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The 2003 Suduiraut was picked with just one trie and the entire harvest was done in two weeks,” Seely told me. “The wine was matured in 40% new oak for 14 months. The final wine had 136gm/L residual sugar and 4.02gm/L total acidity. It has an unusual equilibrium for Suduiraut, but it is surprisingly fresh.” Montégut is not quite so convinced. “There was a sudden ripeness, so there is not the same complexity. There is a passerillage or Tokaji flavor on the finish.” Now at 15 years of age, the 2003 can hold its head high, given the growing season. It has retained sufficient freshness, although it is quite bold and now feels a little short.
Classed as a Premier Cru in 1855, it is made from grapes selected from the finest terroirs of the property. This wine is hand crafted at every stage of its elaboration and reveals remarkable finesse and complexity and a golden colour reminiscent of the sun that made it possible. With age the bright gold evolves to a dark amber colour.
With an extensive life-span, it powerfully and harmoniously combines fruit and floral aromas with roasted and candied notes.
Its superlative elegance comes from a match of total opposites: a voluptuous texture, mineral freshness and the heat of spices. Château Suduiraut is designed for all those who enjoy sensory and emotional experiences that are both rich and full of surprises and leave a lasting memory.
Today Château Suduiraut has vineyards that spread out over a 92-hectare area in Preignac and Sauternes. The soil is dominated by gravel and a mix of clay and sand. According to Montégut, Preignac’s soil gives the wines their high acidity and mineral content and also a unique mint-like aroma. The Sauternes regions, on the other hand, contain more clay, in turn guaranteeing the wines’ rich colour and magnificent structure. In the vineyards, almost only Sémillon is cultivated, with Sauvignon Blanc forming only 10 per cent of the blend. The annual production of some 100,000 bottles is divided into three different wines: the lusciously rich and concentrated Château Suduiraut, the lighter, sweet and mineral Castelnau de Suduiraut, and a crisp, dry white wine called “S” de Suduiraut.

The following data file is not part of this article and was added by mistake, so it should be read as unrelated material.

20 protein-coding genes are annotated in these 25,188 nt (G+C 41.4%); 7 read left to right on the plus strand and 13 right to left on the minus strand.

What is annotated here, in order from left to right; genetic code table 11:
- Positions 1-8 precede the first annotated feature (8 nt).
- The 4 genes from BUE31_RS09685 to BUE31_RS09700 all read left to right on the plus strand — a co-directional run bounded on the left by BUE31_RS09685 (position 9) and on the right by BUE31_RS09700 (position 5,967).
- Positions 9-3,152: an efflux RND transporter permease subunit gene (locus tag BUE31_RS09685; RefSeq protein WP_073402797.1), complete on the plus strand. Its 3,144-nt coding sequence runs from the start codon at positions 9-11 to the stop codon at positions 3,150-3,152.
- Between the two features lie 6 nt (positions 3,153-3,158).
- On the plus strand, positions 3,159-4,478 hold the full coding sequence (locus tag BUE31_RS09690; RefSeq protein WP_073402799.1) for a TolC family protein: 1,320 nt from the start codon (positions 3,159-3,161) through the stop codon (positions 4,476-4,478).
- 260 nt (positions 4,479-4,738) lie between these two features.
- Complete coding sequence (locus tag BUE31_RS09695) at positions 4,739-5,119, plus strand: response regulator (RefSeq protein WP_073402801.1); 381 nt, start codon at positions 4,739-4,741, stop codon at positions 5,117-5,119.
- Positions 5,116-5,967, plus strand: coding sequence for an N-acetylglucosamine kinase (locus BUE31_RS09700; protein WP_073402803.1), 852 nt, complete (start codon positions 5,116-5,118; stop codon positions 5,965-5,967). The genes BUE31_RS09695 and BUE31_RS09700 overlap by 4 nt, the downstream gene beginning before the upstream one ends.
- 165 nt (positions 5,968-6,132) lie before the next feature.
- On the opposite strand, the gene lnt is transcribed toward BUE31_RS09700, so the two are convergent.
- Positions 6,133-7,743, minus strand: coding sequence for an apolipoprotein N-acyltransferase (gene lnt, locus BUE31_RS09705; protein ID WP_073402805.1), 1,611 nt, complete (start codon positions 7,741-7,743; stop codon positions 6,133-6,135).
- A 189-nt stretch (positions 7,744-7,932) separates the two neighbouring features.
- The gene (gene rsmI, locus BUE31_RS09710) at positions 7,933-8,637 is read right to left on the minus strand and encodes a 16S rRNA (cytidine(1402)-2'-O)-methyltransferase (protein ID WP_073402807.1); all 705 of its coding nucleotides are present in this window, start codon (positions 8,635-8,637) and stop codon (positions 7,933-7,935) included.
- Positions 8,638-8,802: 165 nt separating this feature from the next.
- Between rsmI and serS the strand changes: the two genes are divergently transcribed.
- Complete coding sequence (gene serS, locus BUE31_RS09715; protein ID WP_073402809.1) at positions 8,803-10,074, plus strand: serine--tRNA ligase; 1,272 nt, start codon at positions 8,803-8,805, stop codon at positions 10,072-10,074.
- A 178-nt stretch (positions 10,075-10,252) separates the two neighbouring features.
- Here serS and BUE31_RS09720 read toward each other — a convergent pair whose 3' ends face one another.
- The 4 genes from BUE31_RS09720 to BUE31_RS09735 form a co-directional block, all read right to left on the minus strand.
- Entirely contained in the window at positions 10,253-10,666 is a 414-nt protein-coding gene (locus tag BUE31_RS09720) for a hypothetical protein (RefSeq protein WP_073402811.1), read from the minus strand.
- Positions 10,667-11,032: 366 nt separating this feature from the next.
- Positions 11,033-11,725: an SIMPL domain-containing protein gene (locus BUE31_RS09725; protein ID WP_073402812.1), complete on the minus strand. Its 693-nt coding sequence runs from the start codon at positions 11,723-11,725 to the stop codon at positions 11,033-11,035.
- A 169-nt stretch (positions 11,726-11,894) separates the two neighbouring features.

2003 was the hottest vintage ever seen in Bordeaux. The most successful châteaux have passed their exceptional 2000s and some claim to have made their greatest wines in living memory.
Very dry and extremely hot summer days and nights (16 days > 95°F compared to 2 in 2000, 6 in 2005, 4 in 2009). Need to eliminate the superscript here. I can't figure out how to do it.) The deeply colored reds, low acidities and high tannins are a departure from the classic Left Bank profile. St.-Estèphe and Pauillac are the most successful. The reds have largely reached their peak. It remains a controversial vintage, with opinions sharply divided as to its intrinsic quality. The white grape harvest began in mid-August. Rich, fatty whites, some acidified, not for long storage.
The extreme summer heat presented winemakers with a significant challenge. Sugar levels increased dramatically in late summer as some growers took the plunge and harvested early to preserve acidity. However, winemakers who waited until their grapes were fully ripe were rewarded with rich, concentrated, dark-colored wines displaying astonishing depth of fruit and plenty of complexity.
Generally speaking, the great wines of 2003 come from the northernmost communes of the Médoc: and in particular from Pauillac and Saint-Estèphe. Highlights include Lafite, Latour, Pichon Baron, Montrose and Cos d’Estournel. Quality was more uneven in the south of the Médoc although Château Margaux, true to form, produced one of the wines of the vintage.
The right bank properties of St Emilion and Pomerol, where temperatures were even warmer, produced inconsistent wines and volumes were massively reduced. Vieux Château Certan, which usually produces 4,000 cases per year, only produced 800 last year. Estates that have resisted this model and produced exceptional wines include Figeac, Ausone, Fetyit Clinet and Angelus.
Graves and Pessac-Lèognan fared better, but many châteaux produced wines that were alcoholic and expansive, but lacked the fresh, linear fruit core that distinguished the best of 2003. The exceptions are Haut-Bailly, the powerful and concentrated Domaine de Chevalier, and of course the thoroughbred stable of wines from Haut-Brion and La Misson Haut-Brion.